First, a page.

By Vikas Datta,
Title: The Retreat of Western Liberalism; Author: Edward Luce; Publisher: Little, Brown/Hachette India; Pages: 240; Price: Rs 599
“It was the best of times, it was the worst of times, it was the age of wisdom, it was the age of foolishness,” begins Charles Dickens’ French Revolution drama “A Tale of Two Cities” — it could well describe our present times where people mourn or celebrate the re-creation of barriers and majoritarian, intolerant “democracies”.
The appetite for globalisation, whose triumph was extolled till recently, is steadily diminishing with free trade and immigration inviting suspicion, if not hostility. And liberal democracies, with their multi-ethnic societies, extensive economic and social rights, especially to free speech and dissent, are under grave threat, not only in their new homes but also in their Western citadels.
But Brexit, Donald Trump’s victory, or the far-right’s rise in Europe — or elsewhere — “are not the cause, but a terrifying symptom” of this trend, says Financial Times journalist and author Edward Luce in this incisive but scarcely comforting book.
Trying to gauge why Western-style liberalism, secured and safeguarded through wars and extreme ideologies, is losing ground to internal threats of populism and an exclusivist, “nationalist” rhetoric whipped up by “democratic” mass leaders, he cites a personal but telling example.
In November 1989, he and some other optimistic friends skipped college to see, and contribute to, the Cold War’s “physical demise” — by demolishing the Berlin Wall. In an “eerie coincidence” about three decades to the day, he suddenly remembered an invite to a Moscow conference when “America had just elected a President who was a big fan of walls and a big admirer of Vladimir Putin”.
“This book is my attempt to answer the question (why liberalism is in retreat),” he says, admitting that for someone who has seen the rise of democracy, the spread of market economics, and indications of a global acceptance, even token, of the Universal Declaration of Human Rights, “merely to pose the question is troubling enough”.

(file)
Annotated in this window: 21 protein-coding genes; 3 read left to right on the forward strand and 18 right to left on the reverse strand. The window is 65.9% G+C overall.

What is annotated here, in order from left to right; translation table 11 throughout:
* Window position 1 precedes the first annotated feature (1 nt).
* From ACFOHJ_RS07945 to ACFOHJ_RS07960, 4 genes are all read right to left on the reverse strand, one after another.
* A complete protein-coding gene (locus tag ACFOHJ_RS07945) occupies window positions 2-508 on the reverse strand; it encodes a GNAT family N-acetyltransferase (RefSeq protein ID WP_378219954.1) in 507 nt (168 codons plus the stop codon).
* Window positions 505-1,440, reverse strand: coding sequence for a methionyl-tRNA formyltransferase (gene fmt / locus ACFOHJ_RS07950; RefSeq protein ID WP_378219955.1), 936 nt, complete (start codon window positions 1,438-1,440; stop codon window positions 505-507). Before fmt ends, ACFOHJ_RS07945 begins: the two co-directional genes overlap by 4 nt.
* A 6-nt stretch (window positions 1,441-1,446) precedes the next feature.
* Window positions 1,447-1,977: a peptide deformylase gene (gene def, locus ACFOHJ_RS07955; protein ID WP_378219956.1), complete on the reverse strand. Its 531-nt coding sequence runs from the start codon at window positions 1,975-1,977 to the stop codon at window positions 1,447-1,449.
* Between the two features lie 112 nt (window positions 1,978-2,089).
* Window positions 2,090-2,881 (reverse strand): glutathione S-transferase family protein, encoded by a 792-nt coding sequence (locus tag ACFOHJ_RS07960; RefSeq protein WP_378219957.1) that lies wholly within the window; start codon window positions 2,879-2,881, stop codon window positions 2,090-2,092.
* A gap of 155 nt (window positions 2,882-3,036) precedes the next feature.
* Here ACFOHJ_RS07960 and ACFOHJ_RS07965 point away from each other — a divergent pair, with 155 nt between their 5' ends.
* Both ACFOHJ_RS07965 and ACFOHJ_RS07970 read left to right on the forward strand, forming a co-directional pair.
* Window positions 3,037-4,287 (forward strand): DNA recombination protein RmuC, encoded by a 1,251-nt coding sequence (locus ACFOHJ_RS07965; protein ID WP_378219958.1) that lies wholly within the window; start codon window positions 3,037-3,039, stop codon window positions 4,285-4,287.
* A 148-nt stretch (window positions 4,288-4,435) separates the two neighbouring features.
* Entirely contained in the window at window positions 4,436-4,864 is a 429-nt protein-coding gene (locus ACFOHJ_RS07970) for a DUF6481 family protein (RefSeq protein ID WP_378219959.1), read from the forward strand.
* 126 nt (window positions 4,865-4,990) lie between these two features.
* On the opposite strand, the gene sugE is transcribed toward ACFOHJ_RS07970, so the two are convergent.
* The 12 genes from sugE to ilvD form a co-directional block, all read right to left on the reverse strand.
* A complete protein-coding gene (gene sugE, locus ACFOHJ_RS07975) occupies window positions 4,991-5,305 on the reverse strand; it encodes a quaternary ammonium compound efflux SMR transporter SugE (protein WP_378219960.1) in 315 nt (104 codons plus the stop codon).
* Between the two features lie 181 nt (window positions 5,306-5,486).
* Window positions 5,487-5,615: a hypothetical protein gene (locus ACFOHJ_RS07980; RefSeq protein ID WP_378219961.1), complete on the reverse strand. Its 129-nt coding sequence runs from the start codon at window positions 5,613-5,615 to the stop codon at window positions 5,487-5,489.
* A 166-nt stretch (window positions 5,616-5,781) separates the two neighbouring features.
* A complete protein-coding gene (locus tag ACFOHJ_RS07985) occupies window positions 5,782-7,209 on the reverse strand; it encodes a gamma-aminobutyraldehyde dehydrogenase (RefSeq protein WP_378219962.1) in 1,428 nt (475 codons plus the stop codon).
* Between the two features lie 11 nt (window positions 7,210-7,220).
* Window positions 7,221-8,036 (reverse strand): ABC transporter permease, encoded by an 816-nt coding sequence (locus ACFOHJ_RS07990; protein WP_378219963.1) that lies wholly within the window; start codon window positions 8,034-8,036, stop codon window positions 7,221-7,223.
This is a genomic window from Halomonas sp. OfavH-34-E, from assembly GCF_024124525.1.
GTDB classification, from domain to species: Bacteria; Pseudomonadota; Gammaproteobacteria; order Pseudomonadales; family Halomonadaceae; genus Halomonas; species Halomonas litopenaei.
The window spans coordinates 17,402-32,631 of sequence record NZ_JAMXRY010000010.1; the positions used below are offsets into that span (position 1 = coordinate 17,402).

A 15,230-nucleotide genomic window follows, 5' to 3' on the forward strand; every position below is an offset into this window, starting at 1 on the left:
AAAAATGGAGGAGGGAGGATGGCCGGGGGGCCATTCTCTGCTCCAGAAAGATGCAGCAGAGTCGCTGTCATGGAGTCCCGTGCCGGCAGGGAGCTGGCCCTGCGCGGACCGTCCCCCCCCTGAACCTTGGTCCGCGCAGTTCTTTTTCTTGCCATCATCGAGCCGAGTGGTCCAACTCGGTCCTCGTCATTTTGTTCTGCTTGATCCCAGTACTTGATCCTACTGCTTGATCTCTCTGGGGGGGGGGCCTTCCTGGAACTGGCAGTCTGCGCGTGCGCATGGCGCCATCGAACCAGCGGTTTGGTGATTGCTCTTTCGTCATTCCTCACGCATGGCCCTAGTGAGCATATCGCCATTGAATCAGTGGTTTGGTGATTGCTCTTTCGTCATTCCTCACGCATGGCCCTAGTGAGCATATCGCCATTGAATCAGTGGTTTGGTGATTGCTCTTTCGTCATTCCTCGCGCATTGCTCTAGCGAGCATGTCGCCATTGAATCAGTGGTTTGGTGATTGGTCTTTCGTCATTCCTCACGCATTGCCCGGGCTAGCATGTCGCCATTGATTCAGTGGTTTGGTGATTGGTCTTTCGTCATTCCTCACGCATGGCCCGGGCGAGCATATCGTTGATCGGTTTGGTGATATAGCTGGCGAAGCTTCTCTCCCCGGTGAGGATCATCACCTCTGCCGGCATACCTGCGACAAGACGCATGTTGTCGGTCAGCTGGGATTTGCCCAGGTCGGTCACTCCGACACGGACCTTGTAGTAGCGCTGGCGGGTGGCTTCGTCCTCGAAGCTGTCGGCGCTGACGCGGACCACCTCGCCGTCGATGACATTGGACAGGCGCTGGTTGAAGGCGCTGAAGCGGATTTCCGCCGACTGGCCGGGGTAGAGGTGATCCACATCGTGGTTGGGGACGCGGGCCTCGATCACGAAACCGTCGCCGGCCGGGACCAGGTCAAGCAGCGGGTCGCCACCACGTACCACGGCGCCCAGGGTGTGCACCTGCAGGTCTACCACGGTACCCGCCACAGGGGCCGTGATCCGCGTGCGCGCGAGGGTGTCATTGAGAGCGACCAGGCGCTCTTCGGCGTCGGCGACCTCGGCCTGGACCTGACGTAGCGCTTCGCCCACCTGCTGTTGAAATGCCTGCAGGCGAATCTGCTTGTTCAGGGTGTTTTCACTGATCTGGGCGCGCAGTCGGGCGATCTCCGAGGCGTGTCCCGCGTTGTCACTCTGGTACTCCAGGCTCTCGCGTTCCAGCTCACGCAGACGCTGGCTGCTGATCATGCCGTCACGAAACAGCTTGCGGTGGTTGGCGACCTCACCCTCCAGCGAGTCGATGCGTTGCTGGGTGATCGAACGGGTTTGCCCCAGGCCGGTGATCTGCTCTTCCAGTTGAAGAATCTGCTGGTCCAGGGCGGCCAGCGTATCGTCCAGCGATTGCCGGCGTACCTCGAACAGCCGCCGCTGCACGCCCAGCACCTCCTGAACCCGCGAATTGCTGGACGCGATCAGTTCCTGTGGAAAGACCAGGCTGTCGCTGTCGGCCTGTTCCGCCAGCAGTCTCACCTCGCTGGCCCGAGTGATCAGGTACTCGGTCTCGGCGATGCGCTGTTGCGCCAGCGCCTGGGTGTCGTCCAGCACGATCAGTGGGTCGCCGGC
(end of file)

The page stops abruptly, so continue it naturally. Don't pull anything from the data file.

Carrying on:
But then, he says, we can no longer be confident that “the march of human freedom is unstoppable” or the West is still a model for the world.
The reasons include that history is not always linear — towards a better future, as most Western intellectual traditions from Christianity to Communism hold; or ignoring “non-Western versions of history, which were overshadowed by colonial rule but never forgotten”, particularly of India and China, both of which are again rising.
And then the internal, mortal threat to the Western idea of progress, exemplified by Trump and his ilk, but rooted deep in the growing economic inequality in their societies.
Luce combines some hard, and unsettling, facts about the “stagnant” state of Western economies and societies, with perceptive, even provocative, insights into their implications. He also dwells on other issues like the “West’s moral debt to its former colonies”, say India. The focus is mainly on the West, but China and India are also covered, especially Narendra Modi’s “Bonapartist traits”.
The book is in four sections. “Fusion” recounts how global economy’s integration had a radical impact on Western economies, where “the downward pressure on the income of the West’s middle classes in the coming years will be relentless”, while “Reaction” “explains the resulting degeneration of Western politics”, where liberal democracies are not held by values but the “strongest glue” of economic growth.
“Fallout” goes on to deal with the implications, particularly the loss of faith in existing systems, which results in success of leaders like Trump who “offers a cure worse than the disease”, and finally in “Half Life” he seeks to discern what, if anything, can be done.
Here, Luce is less than confident, noting it is not a temporary aberration as some would like to think, for his concern is not only with Trump but who or what follows him as “winter follows autumn”. It will be a hard task, needing a radical shift in prevailing political and economic systems, he says.
Among his recommendations are workplace reforms, upholding free speech on campuses and in the media, simplified tax systems, which target bad things like carbon instead of good ones like jobs, but above all, active participation of all citizens concerned beyond “signing up to the occasional Facebook protest”.
Can we do it — or be resigned to living under these circumstances? It is up to us.
(Vikas Datta can be contacted at firstname.lastname@example.org)